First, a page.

I see and hear this a lot nowadays - in presentations and conversations. To be honest, apart from the questionable grammar of the question, I think the answer is pretty simple - NO! But scratch away at that simple answer and a more interesting question lies
beneath… Why do we need to define channels?
I worked in banking for ten years - at a time when channels were relatively simple things. You had branches, telephony (& IVR - but everyone just thought of them as robo-Telephony), ATMs and the internet. They all merrily worked in their respective silos
and everyone was happy. The concept of the channel was important because it framed the way we developed products and processes. They were the starting point of most developments.
But then technology started blurring those nice crisp lines. All of a sudden we had text messages, and then Smartphones. Then people started using Facebook and Twitter. Customer started using multiple channels - and even worse multiple channels within the
same transaction or interaction. Then everyone got a bit confused.
Now bankers will talk about ‘the iPhone channel’ or ‘the BlackBerry channel’ (if, of course it’s working). I think this has muddied the whole concept of channel to the point where it’s no longer a relevant concept. Customer interaction types have fragmented
at a time when each interaction is more important than ever. The old way of looking at channels has become a hindrance and not a help.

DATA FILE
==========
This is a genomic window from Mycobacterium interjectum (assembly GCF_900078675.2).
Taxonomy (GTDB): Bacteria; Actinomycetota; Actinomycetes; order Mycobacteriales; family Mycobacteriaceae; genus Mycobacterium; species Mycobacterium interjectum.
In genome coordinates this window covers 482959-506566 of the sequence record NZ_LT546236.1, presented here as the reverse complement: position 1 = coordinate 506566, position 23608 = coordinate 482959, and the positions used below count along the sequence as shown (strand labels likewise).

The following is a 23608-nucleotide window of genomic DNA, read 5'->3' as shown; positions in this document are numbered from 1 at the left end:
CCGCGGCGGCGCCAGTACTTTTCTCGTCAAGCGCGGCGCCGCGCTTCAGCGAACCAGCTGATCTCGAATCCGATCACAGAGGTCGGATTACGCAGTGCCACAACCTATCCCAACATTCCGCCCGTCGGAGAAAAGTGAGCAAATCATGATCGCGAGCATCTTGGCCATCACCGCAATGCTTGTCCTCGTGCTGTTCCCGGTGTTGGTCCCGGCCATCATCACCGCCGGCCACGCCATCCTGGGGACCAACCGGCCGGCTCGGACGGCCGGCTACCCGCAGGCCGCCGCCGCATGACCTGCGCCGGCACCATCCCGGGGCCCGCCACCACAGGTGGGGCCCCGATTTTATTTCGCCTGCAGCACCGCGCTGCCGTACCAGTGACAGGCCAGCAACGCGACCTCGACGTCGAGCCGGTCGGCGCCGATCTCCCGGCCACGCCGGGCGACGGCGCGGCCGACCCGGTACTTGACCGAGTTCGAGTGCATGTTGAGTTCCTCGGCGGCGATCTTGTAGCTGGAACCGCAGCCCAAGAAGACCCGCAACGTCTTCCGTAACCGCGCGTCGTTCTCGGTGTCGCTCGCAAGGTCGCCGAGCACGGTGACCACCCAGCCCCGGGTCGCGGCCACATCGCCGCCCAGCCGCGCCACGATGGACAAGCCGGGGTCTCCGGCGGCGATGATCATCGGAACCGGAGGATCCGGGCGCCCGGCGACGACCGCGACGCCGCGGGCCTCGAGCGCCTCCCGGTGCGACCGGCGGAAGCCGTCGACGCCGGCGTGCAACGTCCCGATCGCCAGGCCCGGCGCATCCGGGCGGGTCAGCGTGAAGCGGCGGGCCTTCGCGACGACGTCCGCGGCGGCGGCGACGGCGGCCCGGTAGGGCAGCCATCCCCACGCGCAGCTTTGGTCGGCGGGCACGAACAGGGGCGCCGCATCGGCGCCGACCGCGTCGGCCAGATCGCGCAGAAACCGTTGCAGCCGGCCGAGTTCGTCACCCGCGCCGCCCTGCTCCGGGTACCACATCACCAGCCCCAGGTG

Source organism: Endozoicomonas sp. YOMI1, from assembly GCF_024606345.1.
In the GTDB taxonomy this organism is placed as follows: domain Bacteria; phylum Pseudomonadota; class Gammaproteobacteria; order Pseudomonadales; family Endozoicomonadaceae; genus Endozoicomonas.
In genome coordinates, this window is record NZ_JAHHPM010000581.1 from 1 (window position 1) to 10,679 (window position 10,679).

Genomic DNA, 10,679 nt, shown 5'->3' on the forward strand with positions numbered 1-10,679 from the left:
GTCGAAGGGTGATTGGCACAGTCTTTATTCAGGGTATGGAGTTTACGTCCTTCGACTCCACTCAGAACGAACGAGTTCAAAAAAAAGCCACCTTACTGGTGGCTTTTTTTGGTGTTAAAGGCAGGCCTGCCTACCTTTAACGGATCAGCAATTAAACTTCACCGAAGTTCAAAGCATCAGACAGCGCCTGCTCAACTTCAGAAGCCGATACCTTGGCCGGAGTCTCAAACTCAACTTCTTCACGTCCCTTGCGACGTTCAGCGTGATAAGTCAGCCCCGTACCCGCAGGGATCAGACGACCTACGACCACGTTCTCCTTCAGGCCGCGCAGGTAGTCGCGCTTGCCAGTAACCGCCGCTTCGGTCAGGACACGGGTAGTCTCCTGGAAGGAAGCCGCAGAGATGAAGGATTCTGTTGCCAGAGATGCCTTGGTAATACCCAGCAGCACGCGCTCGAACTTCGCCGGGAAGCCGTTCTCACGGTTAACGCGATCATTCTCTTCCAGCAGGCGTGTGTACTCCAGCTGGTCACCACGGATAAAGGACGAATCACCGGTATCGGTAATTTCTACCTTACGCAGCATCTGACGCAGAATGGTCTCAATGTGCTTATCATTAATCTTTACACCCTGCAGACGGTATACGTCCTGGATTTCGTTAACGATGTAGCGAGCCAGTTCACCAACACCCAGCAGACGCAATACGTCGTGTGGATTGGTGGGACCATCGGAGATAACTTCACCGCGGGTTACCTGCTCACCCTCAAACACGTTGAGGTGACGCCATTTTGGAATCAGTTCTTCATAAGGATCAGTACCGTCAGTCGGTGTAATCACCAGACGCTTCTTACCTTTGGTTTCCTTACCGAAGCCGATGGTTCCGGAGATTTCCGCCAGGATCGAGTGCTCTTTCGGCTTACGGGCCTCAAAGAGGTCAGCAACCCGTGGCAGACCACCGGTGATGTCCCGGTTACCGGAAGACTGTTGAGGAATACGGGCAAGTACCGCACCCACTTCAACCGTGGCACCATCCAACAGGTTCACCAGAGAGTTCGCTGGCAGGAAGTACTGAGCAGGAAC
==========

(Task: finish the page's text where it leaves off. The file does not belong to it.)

So I propose an alternative. For wont of a better name, (and I am a consultant!) let’s call it an Interaction Matrix… All customer interactions will boil down to:
PERSON TO PERSON or PERSON TO MACHINE
This will then be overlaid by four variables:
1. Customer Type – you may want to offer a high value customer a different type of service by phone or branch – or give them more functionality on e-channels
2. Customer Interaction – a customer looking to complete a quick transaction will want a different experience than those looking for advice.
3. Customer Location – a customer using an iPhone walking down the street will use it differently to one sitting on a sofa. A customer using social media will want a different experience to a customer using internet banking
4. Customer Device – an iPad will be used differently to a Smartphone.
Yes, it’s not rocket science – but it is a big shift. So, instead of defining channels, we should define customer interactions. This will enable us to keep meeting customer needs. I think the sooner we stop thinking about outdated channels
and start using an Interaction Matrix, the faster we will meet changing customer expectations.